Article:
Magnetic personality


Though Andal adopts the stance of a Gopi in Brindavan who seeks Krishna, her penchant for the Lord’s other avatars is equally evident in the Tiruppavai hymns. When she delves into Rama avatar, she is captivated by His impeccable nature and pleasing qualities of Saulabhya and Saushilya, and she chooses to call Him “Manathukkiniyan,” in the verse “Kanaithilam.” In fact, Valmiki devotes many verses extolling Rama’s exceptional gunas in the Ayodhya Kanda.

This unique and meaningful name highlights Rama’s magnetic personality and appeal that goes straight to one’s mind and heart effortlessly, pointed out Kalyanapuram Sri Aravamudhachariar in a discourse. Even as one utters this particular name one can savour the many facets of His endearing nature. But Andal uses this term immediately after she has described how out of anger He had killed Ravana.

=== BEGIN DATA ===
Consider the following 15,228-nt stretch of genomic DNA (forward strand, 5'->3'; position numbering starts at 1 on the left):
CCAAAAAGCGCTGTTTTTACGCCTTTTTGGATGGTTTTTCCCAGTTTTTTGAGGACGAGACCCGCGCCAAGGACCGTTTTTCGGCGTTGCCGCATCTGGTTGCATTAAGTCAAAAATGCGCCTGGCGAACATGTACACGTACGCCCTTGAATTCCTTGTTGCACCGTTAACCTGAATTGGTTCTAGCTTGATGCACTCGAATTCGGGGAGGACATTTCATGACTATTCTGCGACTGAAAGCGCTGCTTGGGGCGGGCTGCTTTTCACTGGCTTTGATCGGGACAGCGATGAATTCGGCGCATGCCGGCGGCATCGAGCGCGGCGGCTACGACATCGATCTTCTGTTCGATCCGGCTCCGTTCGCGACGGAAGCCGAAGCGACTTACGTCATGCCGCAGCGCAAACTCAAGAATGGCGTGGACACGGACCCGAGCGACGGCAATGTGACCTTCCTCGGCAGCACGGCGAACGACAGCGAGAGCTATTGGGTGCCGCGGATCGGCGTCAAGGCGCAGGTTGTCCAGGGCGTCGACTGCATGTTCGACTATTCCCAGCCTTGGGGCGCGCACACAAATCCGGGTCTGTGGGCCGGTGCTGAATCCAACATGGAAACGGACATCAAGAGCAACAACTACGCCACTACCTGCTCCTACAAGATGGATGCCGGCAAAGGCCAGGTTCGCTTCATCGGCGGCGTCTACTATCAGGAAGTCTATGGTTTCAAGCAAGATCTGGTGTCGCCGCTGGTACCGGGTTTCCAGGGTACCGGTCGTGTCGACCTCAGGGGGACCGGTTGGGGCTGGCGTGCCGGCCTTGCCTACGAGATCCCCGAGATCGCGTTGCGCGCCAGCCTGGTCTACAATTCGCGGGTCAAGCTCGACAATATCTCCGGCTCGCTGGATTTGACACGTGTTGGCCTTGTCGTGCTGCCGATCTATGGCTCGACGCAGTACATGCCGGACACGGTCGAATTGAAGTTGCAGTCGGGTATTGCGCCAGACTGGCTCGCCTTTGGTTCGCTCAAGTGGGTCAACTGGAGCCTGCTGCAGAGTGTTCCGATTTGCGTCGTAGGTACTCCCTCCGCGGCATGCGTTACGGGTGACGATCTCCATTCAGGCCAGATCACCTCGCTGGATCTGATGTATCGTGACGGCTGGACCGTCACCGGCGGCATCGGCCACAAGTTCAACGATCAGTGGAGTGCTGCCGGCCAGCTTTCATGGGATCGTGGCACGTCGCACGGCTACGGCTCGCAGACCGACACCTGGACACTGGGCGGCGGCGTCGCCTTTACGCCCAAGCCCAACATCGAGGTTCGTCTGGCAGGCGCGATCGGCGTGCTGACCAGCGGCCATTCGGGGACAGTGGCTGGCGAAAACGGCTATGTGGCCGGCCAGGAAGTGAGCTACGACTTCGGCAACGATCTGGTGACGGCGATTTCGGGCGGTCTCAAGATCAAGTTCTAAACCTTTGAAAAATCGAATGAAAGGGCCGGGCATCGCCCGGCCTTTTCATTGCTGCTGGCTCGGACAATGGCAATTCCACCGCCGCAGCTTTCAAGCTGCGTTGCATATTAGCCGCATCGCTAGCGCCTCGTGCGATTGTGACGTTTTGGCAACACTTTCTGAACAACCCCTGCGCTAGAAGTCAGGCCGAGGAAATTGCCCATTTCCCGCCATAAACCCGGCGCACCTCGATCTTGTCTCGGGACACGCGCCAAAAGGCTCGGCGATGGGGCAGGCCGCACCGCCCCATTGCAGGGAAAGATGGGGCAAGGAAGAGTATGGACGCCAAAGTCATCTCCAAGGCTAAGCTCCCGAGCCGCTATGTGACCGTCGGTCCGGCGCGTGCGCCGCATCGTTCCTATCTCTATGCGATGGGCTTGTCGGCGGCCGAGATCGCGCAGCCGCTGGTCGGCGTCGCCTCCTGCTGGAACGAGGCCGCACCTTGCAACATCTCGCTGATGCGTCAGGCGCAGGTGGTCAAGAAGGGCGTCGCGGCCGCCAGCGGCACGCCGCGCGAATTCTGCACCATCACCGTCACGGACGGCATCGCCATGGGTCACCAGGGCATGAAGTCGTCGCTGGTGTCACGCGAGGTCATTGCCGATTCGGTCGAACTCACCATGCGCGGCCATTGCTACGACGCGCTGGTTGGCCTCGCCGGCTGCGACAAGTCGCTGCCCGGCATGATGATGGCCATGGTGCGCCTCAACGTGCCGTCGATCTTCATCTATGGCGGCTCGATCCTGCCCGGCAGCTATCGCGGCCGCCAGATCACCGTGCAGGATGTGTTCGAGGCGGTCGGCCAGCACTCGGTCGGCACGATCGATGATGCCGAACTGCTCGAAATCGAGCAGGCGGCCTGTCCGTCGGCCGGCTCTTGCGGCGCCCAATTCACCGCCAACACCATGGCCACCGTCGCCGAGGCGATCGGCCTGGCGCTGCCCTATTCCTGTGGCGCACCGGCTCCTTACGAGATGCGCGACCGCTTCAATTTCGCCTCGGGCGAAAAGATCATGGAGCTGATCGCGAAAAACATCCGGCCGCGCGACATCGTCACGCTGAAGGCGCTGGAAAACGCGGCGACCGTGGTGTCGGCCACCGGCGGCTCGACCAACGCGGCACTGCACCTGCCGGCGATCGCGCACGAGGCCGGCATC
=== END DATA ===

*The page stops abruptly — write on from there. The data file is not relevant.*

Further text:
This is also drawn from Valmiki who describes the scene when Rama and Ravana are engaged in a direct confrontation. Hanuman carries Rama on his shoulders while Ravana is on a chariot. A fierce battle then ensues. Ravana strikes flaming arrows resembling the tongues of destructive fire at the time of universal dissolution. Hanuman bears the brunt of these arrows and shields Rama. But when Rama sees the terribly wounded face of Hanuman, He is seized with anger. He tears to pieces the chariots of Ravana. He then attacks Ravana’s chest and the bow slips from the rakshasa’s hand. Then Rama aims another arrow at the crown of Ravana and removes it. Seeing Ravana in this state without chariot, diadem and bow, Rama then allows him to get back and come refreshed to fight another battle with Him. Incidentally Rama is also known as Jita-kroda, one who has conquered anger.

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Printable version | Jan 27, 2020 1:23:38 AM |

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